LEGAL DEFINITION OF NEGLIGENCE?
Someone was careless.
The answer is that it means pretty much the same as it does in everyday conversation-that someone was careless. A basic statement of legal negligence is that a person: “Did not act as a reasonably prudent person would under the same circumstances”. However, a finding that a person has been legally negligent involves several different elements.
“Breached” a duty owed to others.
For example, most people would agree that a driver who runs a stop sign and hits a pedestrian has been careless. But has he been negligent? To find legal negligence, a court must first find that the person “breached” a duty owed to others. In our example, every driver owes a duty to others to be careful when driving a car, and running a stop sign violates this duty.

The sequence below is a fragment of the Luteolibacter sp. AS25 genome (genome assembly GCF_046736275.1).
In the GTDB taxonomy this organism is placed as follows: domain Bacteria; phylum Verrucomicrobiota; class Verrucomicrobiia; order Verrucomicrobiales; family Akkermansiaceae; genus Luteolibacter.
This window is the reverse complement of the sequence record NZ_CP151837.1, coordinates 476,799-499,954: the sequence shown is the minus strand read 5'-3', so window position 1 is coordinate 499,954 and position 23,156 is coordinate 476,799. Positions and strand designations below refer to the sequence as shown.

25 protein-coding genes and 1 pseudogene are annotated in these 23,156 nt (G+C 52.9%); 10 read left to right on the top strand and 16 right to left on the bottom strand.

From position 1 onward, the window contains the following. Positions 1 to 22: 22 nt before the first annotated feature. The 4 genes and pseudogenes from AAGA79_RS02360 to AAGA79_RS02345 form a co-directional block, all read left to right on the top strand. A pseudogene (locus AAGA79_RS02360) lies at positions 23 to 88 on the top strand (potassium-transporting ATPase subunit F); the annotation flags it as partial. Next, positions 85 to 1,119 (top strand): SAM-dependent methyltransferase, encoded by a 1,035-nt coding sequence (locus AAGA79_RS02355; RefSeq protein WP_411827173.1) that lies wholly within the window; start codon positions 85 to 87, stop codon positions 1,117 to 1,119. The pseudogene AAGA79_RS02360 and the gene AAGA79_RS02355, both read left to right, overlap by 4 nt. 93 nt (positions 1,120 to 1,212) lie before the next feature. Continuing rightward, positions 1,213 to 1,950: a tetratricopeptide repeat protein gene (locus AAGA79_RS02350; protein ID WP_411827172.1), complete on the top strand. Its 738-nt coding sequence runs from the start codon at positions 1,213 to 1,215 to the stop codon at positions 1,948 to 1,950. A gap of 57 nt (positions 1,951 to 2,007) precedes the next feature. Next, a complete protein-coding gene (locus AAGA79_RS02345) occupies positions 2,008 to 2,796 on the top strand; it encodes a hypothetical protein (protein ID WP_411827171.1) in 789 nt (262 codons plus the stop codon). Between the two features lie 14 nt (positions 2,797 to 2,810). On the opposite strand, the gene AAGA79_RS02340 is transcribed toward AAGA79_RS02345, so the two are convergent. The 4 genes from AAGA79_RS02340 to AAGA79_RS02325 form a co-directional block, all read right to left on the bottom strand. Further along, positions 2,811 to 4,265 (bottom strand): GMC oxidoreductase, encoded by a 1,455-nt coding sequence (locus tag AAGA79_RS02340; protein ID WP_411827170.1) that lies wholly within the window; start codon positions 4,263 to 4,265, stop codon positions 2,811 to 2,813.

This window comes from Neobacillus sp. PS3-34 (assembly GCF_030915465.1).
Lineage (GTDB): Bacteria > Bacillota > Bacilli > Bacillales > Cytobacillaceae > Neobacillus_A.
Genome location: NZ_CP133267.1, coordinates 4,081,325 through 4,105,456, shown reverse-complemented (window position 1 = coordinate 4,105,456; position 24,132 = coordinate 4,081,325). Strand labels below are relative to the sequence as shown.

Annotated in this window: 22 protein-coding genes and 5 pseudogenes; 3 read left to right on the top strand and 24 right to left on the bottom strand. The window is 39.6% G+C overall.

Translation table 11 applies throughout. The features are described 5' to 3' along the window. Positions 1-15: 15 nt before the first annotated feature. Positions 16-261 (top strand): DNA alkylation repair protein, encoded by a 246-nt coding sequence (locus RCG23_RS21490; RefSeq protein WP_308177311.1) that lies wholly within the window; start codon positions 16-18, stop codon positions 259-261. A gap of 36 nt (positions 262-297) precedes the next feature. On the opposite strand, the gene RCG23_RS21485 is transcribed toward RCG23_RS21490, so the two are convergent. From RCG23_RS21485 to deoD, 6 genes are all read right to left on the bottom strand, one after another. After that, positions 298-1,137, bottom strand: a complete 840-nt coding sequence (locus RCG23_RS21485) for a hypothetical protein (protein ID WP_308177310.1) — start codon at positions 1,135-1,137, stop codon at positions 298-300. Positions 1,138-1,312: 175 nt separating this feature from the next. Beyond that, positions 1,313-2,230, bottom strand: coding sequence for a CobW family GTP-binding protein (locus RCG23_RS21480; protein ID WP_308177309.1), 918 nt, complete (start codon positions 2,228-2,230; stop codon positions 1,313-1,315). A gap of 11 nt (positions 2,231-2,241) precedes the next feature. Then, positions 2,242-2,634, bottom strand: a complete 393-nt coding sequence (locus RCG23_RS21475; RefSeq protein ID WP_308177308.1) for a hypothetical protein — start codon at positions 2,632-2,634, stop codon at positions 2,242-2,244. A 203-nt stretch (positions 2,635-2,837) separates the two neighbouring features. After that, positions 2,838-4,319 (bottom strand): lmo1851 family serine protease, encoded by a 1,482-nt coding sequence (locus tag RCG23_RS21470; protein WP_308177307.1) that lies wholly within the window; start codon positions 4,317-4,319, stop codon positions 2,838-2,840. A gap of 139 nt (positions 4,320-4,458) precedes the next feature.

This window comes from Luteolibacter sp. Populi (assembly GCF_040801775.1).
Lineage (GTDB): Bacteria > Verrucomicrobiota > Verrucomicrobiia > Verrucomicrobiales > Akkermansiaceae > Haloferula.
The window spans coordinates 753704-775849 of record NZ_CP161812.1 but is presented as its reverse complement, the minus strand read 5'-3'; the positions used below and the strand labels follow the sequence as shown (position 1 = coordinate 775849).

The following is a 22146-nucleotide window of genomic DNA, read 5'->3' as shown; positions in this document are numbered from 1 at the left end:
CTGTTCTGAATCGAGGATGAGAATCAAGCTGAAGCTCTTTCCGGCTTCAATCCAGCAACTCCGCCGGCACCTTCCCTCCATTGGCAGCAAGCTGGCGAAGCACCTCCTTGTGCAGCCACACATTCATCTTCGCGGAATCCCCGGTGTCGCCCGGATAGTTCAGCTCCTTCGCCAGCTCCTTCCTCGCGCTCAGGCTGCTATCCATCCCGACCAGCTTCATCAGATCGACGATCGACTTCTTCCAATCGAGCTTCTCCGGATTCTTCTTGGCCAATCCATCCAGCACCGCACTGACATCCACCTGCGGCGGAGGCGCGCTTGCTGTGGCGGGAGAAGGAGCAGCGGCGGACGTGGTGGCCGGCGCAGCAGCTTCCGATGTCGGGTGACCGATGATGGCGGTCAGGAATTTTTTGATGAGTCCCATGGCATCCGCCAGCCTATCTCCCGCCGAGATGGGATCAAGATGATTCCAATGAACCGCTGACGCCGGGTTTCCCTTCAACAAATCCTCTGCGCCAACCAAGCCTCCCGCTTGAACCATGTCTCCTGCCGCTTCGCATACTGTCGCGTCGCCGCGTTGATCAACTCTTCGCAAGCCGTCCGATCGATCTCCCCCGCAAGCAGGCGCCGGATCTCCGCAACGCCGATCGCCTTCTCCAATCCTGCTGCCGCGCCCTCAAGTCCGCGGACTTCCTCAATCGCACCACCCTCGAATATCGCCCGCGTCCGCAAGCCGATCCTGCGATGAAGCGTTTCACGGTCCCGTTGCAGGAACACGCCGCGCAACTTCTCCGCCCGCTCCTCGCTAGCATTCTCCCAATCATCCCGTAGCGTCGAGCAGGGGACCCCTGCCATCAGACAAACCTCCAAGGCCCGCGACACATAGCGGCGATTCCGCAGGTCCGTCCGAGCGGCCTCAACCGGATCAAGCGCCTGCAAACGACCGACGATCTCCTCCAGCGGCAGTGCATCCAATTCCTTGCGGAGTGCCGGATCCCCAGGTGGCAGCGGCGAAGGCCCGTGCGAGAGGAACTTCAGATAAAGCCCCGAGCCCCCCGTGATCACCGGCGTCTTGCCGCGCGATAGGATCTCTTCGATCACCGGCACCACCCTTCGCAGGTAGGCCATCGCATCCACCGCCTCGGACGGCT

Must cause damage
The negligent act must also cause damage. If the driver broke the pedestrian’s arm, this injury could mean that the driver was negligent. Finally, the damage caused by the negligence must have been “foreseeable.” For the reason, most people would expect that a driver who runs a stop sign might hit someone. So the chances are, that a court would find that the driver was legally negligent. In real life, most negligence questions are more complex than this example and can be complicated even more by the fact that sometimes more than one person was negligent.